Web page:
Re: [RFC PATCH v3 1/2] drm: Add generic colorkey properties for DRM planes
From: Dmitry Osipenko
Date: Fri Jul 06 2018 - 12:33:26 EST
On Friday, 6 July 2018 18:40:27 MSK Russell King - ARM Linux wrote:
> On Fri, Jul 06, 2018 at 05:58:50PM +0300, Dmitry Osipenko wrote:
> > On Friday, 6 July 2018 17:10:10 MSK Ville Syrjälä wrote:
> > > IIRC my earlier idea was to have different colorkey modes for the
> > > min+max and value+mask modes. That way userspace might actually have
> > > some chance of figuring out which bits of state actually do something.
> > > Although for Intel hw I think the general rule is that min+max for YUV,
> > > value+mask for RGB, so it's still not 100% clear what to pick if the
> > > plane supports both.
> > >
> > > I guess one alternative would be to have min+max only, and the driver
> > > would reject 'min != max' if it only uses a single value?
> > You should pick both and reject unsupported property values based on the
> > planes framebuffer format. So it will be possible to set unsupported
> > values
> > while plane is disabled because it doesn't have an associated framebuffer
> > and then atomic check will fail to enable plane if property values are
> > invalid for the given format.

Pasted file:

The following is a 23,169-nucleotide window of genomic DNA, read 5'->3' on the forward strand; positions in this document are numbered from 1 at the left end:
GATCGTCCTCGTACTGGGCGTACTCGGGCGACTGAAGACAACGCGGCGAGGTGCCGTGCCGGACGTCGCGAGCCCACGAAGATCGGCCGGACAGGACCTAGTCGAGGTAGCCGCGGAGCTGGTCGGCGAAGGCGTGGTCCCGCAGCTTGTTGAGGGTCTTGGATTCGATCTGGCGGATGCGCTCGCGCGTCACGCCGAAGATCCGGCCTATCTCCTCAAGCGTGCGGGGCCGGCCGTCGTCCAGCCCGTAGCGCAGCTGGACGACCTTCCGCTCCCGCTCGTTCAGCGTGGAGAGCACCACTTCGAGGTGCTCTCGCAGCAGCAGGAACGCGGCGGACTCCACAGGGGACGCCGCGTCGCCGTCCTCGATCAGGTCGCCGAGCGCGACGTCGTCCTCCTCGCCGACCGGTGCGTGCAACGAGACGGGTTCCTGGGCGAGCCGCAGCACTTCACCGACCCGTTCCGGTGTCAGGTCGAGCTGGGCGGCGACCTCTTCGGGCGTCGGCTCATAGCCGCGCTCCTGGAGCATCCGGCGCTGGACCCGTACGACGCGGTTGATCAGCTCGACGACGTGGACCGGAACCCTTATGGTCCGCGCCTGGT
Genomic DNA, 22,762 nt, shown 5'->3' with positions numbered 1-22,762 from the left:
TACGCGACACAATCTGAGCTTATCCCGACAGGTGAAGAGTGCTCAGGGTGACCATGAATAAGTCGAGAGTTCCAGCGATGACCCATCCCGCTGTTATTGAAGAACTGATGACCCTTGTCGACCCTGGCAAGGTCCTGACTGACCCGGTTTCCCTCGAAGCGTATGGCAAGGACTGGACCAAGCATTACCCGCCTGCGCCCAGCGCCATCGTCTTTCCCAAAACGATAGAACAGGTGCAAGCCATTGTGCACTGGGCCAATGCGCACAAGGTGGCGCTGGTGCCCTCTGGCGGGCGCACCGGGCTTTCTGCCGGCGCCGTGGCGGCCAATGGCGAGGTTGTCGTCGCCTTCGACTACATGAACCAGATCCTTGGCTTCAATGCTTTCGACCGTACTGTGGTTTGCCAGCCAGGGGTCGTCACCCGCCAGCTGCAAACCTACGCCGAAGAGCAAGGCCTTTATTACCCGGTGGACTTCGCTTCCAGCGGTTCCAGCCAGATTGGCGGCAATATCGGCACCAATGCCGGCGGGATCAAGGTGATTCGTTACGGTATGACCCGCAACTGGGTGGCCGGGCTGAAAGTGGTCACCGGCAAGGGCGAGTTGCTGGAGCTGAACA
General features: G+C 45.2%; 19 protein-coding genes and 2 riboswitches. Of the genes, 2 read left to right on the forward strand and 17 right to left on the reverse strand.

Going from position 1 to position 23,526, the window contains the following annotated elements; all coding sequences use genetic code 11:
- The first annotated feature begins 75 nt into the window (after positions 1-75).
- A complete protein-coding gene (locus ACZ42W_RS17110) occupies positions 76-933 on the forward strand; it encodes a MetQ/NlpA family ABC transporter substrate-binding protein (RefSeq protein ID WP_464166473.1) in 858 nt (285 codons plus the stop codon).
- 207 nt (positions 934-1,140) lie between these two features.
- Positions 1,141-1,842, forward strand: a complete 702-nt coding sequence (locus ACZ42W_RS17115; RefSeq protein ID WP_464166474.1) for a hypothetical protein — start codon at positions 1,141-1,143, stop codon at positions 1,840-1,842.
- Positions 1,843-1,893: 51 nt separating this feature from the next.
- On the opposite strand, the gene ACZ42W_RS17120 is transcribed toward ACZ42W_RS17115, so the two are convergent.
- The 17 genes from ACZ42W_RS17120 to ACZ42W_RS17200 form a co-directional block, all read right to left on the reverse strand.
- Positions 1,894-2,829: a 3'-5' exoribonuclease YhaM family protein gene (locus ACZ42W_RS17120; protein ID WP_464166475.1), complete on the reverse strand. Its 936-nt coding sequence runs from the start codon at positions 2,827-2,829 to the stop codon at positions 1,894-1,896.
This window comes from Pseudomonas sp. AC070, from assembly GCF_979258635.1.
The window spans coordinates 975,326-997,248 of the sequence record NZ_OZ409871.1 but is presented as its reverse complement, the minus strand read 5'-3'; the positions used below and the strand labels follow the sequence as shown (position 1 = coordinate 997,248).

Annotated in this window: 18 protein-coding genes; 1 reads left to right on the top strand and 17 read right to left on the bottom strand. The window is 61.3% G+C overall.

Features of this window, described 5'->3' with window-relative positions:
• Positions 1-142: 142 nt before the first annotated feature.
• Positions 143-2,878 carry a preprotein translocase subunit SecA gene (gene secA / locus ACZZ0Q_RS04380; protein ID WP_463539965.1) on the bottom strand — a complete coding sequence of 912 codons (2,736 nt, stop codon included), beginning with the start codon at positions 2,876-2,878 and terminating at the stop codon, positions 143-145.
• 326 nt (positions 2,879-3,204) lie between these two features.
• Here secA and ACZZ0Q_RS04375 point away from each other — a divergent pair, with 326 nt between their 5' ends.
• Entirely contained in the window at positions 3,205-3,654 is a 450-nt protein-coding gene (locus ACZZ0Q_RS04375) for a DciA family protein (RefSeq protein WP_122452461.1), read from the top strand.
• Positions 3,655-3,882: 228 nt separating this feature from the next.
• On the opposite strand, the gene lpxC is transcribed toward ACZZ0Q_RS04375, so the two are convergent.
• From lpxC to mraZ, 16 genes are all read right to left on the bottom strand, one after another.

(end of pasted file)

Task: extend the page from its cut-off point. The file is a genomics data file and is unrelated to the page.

> The colorkey which is attached to a plane 'A' is not applied to plane
> 'A', so the format of plane 'A' is not relevant. The colorkey is
> applied to some other plane which will be below this plane in terms
> of the plane blending operation.
> What if you have several planes below plane 'A' with differing
> framebuffer formats - maybe an ARGB8888 plane and a ARGB1555 plane -
> do you decide to limit the colorkey to 8bits per channel, or to
> ARGB1555 format?
> The answer is, of course, hardware dependent - generic code can't
> know the details of the colorkey implementation, which could be one
> lower plane data -> expand to 8bpc -> match ARGB8888 colorkey
> lower plane data -> match ARGB8888 reduced to plane compatible colorkey
> which will give different results depending on the format of the
> lower plane data.
All unsupportable cases should be rejected in the atomic check. If your HW
can't handle the case where multiple bottom planes have a different format,
then in the planes atomic check you'll have to walk up all the bottom planes
and verify their formats.
I'm not sure whether it's worth to check the planes intersection and fail only
if top plane intersects with multiple bottom planes having different formats.
Perhaps that could be a driver-specific implementation detail, userspace
should take into account that atomic commit may fail on changing planes